This day also did the Inhabitants of Paspaheigh, alias Argall's towne,54 present a petition to the general assembly to give them an absolute discharge from certain bondes wherein they stand bound to Captain Samuell Argall for the payment of 600lb and to Captain William Powell, at Captain Argall's appointment, for the payment of 50lb more. To Captaine Argall for 15 skore acres of wooddy ground, called by the name of Argal's towne or Paspaheigh; to Captaine Powell in respect of his paines in clearing the grounde and building the houses for which Captaine Argal ought to have given him satisfaction. Nowe, the general assembly being doubtful whether they have any power and authority to discharge the said bondes, doe by these presents (at the Instance of the said Inhabitants of Paspaheigh, alias Martin's hundred people) become most humble sutours to the Treasurer, Counsell and Company in England that they wilbe pleased to gett the said bondes for 600lb to be cancelled; forasmuche as in their great comission they have expressly and by name appointed that place of Paspaheigh for parte of the Governour's lande. And wheras Captain William Powell is payde his 50 which Captain Argall enjoined the saide Inhabitants to presente him with, as parte of the bargaine, the general assembly, at their intreaty, do become sutours on their behalfe, that Captaine Argall, by the Counsell and Company of England, may be compelled either to restore the said 50lb from thence, or else that restitution thereof be made here out of the goods of the said Captaine Argall.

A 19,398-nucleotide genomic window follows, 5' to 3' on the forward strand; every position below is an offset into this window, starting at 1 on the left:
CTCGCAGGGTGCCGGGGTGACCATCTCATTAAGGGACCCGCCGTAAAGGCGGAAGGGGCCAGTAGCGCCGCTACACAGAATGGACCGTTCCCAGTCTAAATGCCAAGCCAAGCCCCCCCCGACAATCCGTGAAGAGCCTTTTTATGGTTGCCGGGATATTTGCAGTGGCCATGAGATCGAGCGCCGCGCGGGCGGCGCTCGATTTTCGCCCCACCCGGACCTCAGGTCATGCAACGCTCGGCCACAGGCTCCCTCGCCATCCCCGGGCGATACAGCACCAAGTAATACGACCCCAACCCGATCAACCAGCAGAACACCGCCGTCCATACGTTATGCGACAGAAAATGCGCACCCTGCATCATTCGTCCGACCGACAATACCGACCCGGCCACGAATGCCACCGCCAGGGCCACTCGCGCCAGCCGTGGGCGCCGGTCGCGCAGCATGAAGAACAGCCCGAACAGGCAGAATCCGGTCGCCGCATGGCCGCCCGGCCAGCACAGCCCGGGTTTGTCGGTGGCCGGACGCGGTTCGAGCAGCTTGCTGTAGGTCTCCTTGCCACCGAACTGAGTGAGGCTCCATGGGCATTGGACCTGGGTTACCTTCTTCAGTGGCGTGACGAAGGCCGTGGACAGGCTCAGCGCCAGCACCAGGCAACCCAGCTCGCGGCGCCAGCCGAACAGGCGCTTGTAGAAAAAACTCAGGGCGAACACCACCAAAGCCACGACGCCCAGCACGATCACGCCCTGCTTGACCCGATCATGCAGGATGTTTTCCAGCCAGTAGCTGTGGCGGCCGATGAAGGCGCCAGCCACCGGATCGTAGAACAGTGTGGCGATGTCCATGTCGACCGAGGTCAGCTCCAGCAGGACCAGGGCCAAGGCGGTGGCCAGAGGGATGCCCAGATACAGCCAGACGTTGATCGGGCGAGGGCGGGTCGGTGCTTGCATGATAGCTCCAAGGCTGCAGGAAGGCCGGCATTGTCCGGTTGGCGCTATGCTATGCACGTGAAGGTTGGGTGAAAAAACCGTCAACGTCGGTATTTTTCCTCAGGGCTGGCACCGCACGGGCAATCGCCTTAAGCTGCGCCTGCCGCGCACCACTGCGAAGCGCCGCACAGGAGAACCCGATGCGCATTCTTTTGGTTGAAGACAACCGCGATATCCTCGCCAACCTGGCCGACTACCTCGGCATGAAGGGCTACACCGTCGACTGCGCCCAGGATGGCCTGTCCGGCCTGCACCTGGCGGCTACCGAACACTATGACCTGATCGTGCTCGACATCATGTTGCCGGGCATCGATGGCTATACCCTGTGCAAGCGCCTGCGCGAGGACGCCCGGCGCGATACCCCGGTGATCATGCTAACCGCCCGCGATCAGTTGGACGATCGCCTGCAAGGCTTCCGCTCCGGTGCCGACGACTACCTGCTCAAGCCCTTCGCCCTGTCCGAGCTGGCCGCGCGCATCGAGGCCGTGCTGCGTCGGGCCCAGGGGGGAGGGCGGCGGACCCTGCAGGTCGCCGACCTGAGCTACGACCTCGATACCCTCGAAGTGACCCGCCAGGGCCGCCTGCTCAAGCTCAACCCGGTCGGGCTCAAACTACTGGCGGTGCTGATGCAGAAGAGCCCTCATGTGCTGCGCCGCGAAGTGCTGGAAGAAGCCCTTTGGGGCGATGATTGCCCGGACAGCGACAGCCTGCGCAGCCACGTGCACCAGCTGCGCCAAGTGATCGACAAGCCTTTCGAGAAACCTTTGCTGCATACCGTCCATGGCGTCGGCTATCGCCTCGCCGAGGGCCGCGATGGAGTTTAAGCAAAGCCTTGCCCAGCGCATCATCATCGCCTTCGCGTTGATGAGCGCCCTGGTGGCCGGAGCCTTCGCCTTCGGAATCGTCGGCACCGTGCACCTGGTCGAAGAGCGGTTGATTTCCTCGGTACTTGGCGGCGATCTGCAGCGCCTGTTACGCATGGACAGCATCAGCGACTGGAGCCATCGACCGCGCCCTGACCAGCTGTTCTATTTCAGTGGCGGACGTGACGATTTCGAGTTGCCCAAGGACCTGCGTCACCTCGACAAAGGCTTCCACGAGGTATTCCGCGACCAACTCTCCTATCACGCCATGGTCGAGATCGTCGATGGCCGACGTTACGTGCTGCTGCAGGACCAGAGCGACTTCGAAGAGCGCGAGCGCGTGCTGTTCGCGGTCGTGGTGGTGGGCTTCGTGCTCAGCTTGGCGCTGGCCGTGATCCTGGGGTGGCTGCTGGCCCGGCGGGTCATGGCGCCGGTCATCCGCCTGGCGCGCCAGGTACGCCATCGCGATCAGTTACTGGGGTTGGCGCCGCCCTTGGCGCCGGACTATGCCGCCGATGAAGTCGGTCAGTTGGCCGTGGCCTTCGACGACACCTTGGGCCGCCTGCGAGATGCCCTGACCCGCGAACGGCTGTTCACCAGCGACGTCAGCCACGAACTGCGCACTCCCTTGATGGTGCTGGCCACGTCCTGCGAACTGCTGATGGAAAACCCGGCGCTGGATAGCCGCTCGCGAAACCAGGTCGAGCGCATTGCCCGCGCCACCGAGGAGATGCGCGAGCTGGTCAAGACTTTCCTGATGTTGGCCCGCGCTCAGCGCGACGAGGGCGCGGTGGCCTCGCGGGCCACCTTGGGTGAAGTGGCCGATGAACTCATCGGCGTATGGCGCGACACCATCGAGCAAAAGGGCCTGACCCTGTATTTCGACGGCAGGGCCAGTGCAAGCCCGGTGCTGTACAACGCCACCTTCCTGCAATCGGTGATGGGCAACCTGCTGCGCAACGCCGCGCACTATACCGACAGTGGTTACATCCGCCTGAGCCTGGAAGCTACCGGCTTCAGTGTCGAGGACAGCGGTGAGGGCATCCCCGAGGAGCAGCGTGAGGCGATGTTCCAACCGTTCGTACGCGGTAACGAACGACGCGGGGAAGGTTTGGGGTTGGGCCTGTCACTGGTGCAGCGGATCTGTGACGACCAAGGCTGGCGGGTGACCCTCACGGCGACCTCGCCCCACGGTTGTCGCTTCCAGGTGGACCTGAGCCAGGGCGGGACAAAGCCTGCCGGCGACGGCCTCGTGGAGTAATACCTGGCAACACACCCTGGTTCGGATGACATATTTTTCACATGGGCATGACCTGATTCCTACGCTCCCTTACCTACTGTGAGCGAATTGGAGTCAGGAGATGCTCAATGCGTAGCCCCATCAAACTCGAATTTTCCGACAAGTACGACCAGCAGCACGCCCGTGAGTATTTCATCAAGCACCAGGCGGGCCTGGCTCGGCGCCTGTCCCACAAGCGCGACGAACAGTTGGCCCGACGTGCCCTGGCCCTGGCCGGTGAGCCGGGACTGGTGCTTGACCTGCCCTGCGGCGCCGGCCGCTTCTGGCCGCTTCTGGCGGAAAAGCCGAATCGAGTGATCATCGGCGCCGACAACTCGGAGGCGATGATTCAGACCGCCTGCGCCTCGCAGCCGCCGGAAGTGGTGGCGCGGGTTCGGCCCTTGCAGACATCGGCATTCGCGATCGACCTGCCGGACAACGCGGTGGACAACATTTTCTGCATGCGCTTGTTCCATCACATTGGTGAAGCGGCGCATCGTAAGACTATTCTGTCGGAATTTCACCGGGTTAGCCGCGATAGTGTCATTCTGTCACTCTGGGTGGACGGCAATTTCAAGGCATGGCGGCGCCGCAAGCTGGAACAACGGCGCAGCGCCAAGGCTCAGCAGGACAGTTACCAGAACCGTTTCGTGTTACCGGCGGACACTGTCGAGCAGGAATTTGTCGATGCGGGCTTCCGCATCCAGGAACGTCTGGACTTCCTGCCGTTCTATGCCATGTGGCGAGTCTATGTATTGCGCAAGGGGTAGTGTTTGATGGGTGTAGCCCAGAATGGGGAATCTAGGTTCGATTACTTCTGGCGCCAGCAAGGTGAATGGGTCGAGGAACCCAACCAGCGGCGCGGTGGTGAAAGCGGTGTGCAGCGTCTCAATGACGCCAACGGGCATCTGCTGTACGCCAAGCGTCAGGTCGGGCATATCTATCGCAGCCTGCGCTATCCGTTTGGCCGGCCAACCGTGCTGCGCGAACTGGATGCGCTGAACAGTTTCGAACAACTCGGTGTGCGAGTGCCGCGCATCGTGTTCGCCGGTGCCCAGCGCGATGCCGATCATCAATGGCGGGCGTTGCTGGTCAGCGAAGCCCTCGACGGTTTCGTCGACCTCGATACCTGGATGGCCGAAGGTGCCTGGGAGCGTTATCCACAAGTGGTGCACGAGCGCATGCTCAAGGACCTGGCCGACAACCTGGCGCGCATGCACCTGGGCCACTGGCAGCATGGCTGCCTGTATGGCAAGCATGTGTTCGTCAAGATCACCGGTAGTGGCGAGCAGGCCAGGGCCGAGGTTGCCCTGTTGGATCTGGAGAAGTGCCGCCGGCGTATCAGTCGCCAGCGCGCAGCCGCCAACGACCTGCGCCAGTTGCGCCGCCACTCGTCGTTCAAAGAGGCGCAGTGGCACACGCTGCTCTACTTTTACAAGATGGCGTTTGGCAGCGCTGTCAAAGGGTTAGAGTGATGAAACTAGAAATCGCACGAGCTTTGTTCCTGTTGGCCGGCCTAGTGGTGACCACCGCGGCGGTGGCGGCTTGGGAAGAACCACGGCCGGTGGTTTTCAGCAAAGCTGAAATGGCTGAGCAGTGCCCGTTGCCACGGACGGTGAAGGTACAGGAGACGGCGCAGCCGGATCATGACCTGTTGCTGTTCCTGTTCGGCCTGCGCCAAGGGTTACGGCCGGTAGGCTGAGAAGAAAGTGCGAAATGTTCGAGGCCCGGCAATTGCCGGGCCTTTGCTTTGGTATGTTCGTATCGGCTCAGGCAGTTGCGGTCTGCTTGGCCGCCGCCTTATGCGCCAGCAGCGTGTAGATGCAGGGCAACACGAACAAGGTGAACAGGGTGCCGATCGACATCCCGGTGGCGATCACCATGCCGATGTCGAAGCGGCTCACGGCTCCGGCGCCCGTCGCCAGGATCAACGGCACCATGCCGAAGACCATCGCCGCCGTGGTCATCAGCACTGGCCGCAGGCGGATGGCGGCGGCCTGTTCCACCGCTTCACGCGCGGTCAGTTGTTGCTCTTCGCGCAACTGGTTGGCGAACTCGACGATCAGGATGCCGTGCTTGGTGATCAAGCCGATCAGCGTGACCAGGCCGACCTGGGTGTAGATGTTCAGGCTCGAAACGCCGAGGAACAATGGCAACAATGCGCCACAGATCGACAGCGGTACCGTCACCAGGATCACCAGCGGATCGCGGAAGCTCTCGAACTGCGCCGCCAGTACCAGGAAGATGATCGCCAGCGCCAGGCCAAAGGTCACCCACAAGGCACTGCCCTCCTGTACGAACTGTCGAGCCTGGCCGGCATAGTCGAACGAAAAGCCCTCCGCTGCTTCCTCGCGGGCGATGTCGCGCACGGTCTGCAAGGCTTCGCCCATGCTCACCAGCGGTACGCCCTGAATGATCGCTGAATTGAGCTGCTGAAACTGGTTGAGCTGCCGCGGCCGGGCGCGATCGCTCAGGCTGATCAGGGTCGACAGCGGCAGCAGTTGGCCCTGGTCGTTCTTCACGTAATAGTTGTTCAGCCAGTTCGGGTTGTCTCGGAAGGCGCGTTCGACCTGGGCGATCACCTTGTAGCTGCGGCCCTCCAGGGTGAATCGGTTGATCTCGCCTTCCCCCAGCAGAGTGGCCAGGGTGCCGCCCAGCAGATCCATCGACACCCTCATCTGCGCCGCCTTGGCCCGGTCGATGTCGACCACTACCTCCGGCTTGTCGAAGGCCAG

The last acte of the Generall Assembly was a contribution to gratifie their officers, as followeth:

Aug. 4th, 1619.

It is fully agreed at this general Assembly that in regard of the great paines and labour of the Speaker of this Assembly (who not onely first formed the same Assembly and to their great ease and expedition reduced all matters to be treatted of into a ready method, but also his indisposition notwithstanding wrote or dictated all orders and other expedients and is yet to write severall bookes for all the Generall Incorporations and plantations both of the great charter, and of all the lawes) and likewise in respecte of the diligence of the Clerke and sergeant, officers thereto belonging, That every man and man-servant of above 16 yeares of age shall pay into the handes and Custody of the Burgesses of every Incorporation and plantation one pound of the best Tobacco, to be distributed to the Speaker and likewise to the Clerke and sergeant of the Assembly, according to their degrees and rankes, the whole bulke whereof to be delivered into the Speaker's handes, to be divided accordingly. And in regarde the Provost Marshall of James citty hath also given some attendance upon the said General Assembly, he is also to have a share out of the same. And this is to begin to be gathered the 24th of February nexte.